Home' Afloat : AFLOAT August 2018 Contents 46 AFLOAT.com.au August 2018
But sadly, we were not the first of the great riverboat skippers.
The fun and games started back in the 1850s when the South
Australian Government offered a prize to the first ship-owner
who could navigate all the way up the Murray to its junction with
the Darling (over 500kms).
A David & Goliath contest ensued between the 30m Lady
Augusta and the 18m Mary Ann. The smaller craft won, but both
were awarded some prize-money, and the larger vessel eventually
pushed further upstream (to Echuca). So in the interests of fair
play, let's call it a dead-heat.
Little did either of them realise that their race opened the way
for the Murray (and of course, the Darling) to become, arguably,
Australia's main thoroughfare for the transport of wool and wheat
for those two burgeoning industries.
Some interesting 'armchair economics' was soon at play as
the two states generating all the wealth (Victoria and NSW) had
to pay a royalty to South Australia as the river flowed to the sea
through that state. Whether or not SA was too greedy -- who are
we to judge? -- but it wasn't long before the Victorians realised
Echuca was only a stones-throw (200kms) from Melbourne over
nice flat country where it was easy to build a railway.
And so it was that in 1864 it was "goodnight nurse" to Adelaide
and "hello sailor" to Melbourne as inland Echuca rocketed up the
charts as a major railhead/paddle-steamer junction and soon
became Australia's third busiest port.
Sad to admit, I knew very little of all this before I embarked,
but plying up and down these waters in the tracks of the early
pioneers gives one an incredible insight into how Australia's
economy evolved. Household names like Goldsborough (of
Melbourne) and Mort (of Sydney) grew empires built on the
ebb and flow of these mighty watery highways (not to forget the
Darling, Murrumbidgee and Lachlan rivers).
But back to life aboard the good ship Luxury 5. There
everything was turned on its head ... Ray did all the cooking and
Pip lolled around looking like some latter-day mermaid draped
in diaphanous silk and drifting in and out of the onboard spa.
And me? One minute I was the proud skipper negotiating
dangerous shoals, decked out in my captain's regalia, the next I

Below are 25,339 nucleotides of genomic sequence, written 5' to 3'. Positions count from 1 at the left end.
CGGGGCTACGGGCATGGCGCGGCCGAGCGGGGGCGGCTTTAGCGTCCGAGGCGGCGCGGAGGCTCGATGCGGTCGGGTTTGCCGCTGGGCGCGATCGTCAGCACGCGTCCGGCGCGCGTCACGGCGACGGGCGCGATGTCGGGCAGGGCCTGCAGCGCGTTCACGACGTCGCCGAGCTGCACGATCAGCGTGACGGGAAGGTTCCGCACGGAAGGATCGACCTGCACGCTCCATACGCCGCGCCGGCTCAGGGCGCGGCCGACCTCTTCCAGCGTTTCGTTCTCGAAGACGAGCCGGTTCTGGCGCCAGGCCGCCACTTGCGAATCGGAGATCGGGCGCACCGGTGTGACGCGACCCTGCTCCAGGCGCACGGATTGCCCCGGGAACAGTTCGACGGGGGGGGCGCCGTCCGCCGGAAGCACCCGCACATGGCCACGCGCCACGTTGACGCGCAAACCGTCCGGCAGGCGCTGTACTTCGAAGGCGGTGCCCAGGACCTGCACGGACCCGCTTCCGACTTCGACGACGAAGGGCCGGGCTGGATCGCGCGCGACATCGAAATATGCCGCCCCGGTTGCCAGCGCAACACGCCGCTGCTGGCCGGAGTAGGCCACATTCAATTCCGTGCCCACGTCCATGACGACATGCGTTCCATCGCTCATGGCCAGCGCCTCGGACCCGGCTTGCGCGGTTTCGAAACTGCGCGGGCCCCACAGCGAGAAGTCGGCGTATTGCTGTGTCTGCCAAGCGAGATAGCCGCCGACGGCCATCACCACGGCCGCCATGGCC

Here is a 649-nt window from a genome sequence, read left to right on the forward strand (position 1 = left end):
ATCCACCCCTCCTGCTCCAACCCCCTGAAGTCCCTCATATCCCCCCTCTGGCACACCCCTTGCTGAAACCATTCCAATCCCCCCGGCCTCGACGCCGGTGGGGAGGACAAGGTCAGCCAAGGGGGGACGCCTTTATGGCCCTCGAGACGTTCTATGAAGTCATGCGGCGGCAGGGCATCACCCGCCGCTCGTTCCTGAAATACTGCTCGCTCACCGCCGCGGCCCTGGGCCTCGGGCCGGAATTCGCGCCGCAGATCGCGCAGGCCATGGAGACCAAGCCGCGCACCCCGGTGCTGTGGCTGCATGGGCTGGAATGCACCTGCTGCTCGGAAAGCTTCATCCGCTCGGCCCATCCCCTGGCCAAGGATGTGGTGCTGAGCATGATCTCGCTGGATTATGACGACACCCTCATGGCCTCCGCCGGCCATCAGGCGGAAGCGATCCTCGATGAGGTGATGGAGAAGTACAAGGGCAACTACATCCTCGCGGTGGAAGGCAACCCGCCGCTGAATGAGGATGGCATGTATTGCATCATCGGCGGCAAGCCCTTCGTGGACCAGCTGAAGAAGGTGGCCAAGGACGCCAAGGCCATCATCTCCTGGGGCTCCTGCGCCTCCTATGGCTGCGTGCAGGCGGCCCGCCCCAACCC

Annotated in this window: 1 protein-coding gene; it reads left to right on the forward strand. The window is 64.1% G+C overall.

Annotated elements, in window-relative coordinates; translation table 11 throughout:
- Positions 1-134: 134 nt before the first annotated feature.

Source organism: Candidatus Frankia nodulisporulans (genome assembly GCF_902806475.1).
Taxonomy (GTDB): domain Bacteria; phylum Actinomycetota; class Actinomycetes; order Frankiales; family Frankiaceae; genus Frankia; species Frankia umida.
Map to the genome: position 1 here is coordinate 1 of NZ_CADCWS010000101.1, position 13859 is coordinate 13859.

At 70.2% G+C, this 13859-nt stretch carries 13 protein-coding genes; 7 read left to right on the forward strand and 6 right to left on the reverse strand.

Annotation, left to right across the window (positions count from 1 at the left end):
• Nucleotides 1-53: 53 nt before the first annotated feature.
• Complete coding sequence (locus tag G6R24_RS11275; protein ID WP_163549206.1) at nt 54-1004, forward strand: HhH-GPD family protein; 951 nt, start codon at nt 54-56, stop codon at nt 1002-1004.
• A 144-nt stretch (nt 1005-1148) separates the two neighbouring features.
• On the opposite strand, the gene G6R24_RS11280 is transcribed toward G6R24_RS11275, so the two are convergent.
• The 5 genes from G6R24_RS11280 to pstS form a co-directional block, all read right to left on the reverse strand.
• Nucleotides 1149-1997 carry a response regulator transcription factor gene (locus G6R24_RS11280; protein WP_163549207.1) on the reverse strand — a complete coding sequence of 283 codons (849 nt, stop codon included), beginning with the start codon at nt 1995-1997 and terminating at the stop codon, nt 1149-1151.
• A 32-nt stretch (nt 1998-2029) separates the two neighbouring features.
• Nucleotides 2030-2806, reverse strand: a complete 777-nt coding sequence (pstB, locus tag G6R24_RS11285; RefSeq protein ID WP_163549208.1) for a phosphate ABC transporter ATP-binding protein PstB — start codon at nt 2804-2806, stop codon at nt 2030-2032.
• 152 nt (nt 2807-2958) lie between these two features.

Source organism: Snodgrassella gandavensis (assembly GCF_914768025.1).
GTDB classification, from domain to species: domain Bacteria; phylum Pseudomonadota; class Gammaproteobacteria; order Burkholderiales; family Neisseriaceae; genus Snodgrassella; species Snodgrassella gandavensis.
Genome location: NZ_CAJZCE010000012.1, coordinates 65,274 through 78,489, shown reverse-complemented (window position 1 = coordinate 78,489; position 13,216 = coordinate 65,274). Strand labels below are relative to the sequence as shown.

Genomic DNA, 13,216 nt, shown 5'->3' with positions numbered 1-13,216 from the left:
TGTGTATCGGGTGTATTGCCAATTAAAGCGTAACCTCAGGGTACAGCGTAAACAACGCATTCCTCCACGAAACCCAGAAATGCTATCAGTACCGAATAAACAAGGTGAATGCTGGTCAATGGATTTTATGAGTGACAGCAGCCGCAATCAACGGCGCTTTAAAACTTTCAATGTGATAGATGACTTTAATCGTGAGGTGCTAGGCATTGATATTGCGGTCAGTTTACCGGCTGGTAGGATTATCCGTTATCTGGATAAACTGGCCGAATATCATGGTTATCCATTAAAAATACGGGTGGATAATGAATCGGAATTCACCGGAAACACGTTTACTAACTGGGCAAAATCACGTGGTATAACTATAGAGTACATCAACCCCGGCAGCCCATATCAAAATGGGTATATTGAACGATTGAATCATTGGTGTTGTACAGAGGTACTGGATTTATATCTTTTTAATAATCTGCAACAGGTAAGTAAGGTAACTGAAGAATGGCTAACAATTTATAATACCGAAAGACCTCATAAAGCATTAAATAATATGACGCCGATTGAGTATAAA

was wearing a tea-towel and consigned to the galley on washing-
up duty. But even that was not without stress.
Pip, who, I guess, technically (as Ray's better-half) was second-
in-command, advised me not to do the washing-up after dinner
but to let the dishes soak. This was directly at odds with my own
better-half, who has always told me (in no uncertain terms, mind
you!) that she doesn't like "coming out to face dirty dishes". I was
caught like a rabbit in the headlights, uncertain of what to do.
So I compromised and did half after dinner, and the rest in the
morning ... shipboard life certainly has its challenges.
However, apart from that domestic dilemma we all got on
like the proverbial house on fire.
The boat seemed to survive my frantic spinning of the
steering wheel as we came round each bend. And bends there
are in that neck of the woods -- possibly the most meandering
part of any river in Australia as evidenced by the fact we were
10kms from Echuca by road ... but over 20kms by boat! And
for amusement in between meals (and drinks) we went on long
bike rides each afternoon -- and I swam across the river (and
back) several times.
This region of the Murray is 'bird heaven' with dozens of
different breeds, from water-borne ones, to flocks of galahs
and cockatoos sometimes as thick as locusts. It is also a
photographer's paradise, especially at dawn and dusk when the
limbs of the magnificent towering river red gums are reflected
in the still-flowing waters.
And so I'd love to say I've conquered the Murray, but traversing
600 of its over-2,000kms is a stark reminder what a vast country
You should visit this peaceful haven while you can. The
natural harmony is being disturbed by accusations of "water theft"
prompted by rationing which is upsetting the vested-interests
of major stakeholders who seem to have been caught growing
the wrong crops, over-irrigating and falsifying their actual usage.
Inevitably these disputes end in tears -- with the environment
the loser. Sadly, this could be Tourism Australia's new slogan:
See it now, before it's a dry river bed!
Emmylou, one of the original paddle-steamers – still plying the river
as a day-tripper for tourists.
Relics of a bygone era: the massive wharf at Echuca, seen in the
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